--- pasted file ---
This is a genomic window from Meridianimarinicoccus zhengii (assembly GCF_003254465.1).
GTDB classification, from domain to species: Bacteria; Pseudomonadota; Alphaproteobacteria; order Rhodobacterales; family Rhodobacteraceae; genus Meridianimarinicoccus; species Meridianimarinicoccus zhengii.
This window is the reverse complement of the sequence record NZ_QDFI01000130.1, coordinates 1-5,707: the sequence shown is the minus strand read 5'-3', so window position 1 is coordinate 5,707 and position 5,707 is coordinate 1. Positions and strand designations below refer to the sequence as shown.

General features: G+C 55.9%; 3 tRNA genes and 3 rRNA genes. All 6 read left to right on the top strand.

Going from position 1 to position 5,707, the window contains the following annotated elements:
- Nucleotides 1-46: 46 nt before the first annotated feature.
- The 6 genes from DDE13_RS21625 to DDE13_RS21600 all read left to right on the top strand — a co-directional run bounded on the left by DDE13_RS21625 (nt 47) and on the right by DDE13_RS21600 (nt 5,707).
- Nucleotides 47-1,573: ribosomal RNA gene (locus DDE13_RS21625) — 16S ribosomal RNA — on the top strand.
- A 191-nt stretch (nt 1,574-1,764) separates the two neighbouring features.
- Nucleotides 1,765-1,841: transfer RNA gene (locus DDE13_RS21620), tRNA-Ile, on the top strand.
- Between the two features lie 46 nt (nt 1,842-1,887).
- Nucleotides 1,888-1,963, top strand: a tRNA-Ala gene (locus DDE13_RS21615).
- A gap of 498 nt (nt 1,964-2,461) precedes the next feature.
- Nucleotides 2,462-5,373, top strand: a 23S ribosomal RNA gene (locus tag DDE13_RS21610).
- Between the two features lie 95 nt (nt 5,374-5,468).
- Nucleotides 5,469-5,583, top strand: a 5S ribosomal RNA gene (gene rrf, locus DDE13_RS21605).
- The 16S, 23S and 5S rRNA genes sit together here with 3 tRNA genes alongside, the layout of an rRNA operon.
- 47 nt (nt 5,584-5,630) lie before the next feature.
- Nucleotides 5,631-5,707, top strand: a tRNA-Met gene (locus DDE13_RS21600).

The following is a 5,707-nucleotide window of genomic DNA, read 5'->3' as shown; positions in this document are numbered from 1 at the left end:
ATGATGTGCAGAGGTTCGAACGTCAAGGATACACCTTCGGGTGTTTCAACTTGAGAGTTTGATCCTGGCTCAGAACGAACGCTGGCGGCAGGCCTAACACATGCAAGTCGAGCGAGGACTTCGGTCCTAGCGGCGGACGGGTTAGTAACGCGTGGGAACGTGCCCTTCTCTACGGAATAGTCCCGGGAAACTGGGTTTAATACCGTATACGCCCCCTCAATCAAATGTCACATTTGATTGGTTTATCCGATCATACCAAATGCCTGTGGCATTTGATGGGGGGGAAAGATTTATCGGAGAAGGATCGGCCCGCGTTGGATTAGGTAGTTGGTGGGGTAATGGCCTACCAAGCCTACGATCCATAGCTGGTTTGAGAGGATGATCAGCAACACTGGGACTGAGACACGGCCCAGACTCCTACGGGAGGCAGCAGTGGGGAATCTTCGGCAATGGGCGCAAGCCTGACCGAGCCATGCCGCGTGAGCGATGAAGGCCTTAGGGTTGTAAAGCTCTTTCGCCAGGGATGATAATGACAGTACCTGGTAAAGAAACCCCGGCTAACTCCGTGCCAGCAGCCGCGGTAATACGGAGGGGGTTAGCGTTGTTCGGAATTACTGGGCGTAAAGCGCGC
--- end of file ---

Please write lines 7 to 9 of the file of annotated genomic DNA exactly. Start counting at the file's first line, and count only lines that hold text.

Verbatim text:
- The 6 genes from DDE13_RS21625 to DDE13_RS21600 all read left to right on the top strand — a co-directional run bounded on the left by DDE13_RS21625 (nt 47) and on the right by DDE13_RS21600 (nt 5,707).
- Nucleotides 47-1,573: ribosomal RNA gene (locus DDE13_RS21625) — 16S ribosomal RNA — on the top strand.
- A 191-nt stretch (nt 1,574-1,764) separates the two neighbouring features.